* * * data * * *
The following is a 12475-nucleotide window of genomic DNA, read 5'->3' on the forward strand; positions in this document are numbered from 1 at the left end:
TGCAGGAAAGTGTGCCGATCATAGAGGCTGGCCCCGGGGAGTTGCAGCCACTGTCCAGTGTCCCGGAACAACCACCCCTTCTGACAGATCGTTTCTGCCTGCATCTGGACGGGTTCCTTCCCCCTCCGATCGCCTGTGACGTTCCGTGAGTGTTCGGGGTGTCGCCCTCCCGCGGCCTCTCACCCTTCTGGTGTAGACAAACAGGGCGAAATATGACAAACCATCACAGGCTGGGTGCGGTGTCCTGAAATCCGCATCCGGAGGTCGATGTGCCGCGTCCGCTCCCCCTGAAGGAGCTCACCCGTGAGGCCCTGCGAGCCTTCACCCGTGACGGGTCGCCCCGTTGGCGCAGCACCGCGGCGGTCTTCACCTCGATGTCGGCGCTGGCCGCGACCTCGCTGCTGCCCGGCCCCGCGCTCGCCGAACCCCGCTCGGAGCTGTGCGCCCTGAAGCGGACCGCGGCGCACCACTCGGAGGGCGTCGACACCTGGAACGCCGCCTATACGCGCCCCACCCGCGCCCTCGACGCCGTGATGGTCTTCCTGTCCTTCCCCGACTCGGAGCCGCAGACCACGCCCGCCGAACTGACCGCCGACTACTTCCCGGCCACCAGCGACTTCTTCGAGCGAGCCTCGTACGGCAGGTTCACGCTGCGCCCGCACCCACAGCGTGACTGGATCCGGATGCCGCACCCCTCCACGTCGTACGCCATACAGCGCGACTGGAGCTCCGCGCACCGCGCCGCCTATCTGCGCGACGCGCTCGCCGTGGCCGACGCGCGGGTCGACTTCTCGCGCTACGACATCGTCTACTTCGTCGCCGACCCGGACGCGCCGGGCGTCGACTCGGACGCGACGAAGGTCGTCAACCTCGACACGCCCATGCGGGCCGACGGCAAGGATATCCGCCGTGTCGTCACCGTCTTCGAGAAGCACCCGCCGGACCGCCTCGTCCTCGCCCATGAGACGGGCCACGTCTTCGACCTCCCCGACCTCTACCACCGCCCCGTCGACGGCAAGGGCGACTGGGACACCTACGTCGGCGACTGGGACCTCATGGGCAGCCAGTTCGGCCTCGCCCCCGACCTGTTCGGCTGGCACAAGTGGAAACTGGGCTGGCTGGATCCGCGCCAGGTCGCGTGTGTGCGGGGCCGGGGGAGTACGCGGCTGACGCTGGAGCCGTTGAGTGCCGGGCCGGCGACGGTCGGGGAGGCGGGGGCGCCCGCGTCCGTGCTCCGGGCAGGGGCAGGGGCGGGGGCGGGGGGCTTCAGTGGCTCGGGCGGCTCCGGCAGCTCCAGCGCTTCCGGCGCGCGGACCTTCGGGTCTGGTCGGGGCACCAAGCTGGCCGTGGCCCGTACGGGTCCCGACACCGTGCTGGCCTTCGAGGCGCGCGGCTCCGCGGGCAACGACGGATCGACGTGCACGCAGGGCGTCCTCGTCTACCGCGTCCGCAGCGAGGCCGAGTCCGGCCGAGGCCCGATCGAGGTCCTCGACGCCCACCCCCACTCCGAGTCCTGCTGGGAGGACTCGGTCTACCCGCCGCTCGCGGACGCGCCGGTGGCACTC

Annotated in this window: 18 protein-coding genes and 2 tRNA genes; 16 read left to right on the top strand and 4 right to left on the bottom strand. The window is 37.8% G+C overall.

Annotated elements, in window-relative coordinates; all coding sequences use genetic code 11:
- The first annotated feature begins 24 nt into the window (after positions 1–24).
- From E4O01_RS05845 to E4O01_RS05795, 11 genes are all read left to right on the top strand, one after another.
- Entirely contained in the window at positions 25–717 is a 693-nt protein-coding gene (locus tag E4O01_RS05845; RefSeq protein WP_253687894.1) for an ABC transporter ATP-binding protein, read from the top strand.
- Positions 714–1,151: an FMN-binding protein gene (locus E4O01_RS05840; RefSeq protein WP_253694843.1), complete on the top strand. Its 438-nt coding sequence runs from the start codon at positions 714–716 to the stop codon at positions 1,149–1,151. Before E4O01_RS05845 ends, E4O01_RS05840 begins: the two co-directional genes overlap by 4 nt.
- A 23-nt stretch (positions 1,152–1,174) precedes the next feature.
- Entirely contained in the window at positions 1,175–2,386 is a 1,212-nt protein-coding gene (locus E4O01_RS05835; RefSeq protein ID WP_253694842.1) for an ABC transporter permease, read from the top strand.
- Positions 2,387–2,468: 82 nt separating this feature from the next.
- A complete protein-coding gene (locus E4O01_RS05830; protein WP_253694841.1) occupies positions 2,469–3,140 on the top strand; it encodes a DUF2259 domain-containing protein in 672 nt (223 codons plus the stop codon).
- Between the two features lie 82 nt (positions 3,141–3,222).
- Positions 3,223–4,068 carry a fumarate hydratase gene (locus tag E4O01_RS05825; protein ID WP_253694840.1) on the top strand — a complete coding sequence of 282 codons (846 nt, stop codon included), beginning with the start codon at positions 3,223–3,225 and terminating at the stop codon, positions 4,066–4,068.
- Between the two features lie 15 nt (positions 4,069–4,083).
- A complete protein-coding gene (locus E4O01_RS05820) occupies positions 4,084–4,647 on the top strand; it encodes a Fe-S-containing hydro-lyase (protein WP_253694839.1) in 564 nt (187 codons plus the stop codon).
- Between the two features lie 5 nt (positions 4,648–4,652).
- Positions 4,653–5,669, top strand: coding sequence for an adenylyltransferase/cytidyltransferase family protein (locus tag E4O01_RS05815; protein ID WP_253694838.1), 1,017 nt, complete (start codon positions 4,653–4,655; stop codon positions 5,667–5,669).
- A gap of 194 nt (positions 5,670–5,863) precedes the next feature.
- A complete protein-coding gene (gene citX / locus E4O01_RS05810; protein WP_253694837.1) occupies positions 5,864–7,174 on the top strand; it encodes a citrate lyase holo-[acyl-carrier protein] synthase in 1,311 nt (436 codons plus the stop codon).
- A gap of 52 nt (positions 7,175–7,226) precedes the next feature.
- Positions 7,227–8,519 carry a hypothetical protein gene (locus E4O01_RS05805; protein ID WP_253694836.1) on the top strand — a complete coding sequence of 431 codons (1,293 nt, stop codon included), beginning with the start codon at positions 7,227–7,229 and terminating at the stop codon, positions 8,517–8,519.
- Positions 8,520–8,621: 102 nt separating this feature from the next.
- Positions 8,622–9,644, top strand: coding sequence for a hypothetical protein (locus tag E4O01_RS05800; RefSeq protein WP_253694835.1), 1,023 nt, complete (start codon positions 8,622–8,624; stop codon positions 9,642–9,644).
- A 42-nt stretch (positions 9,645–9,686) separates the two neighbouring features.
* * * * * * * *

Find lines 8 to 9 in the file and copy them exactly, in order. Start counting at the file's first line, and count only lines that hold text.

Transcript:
- Positions 714–1,151: an FMN-binding protein gene (locus E4O01_RS05840; RefSeq protein WP_253694843.1), complete on the top strand. Its 438-nt coding sequence runs from the start codon at positions 714–716 to the stop codon at positions 1,149–1,151. Before E4O01_RS05845 ends, E4O01_RS05840 begins: the two co-directional genes overlap by 4 nt.
- A 23-nt stretch (positions 1,152–1,174) precedes the next feature.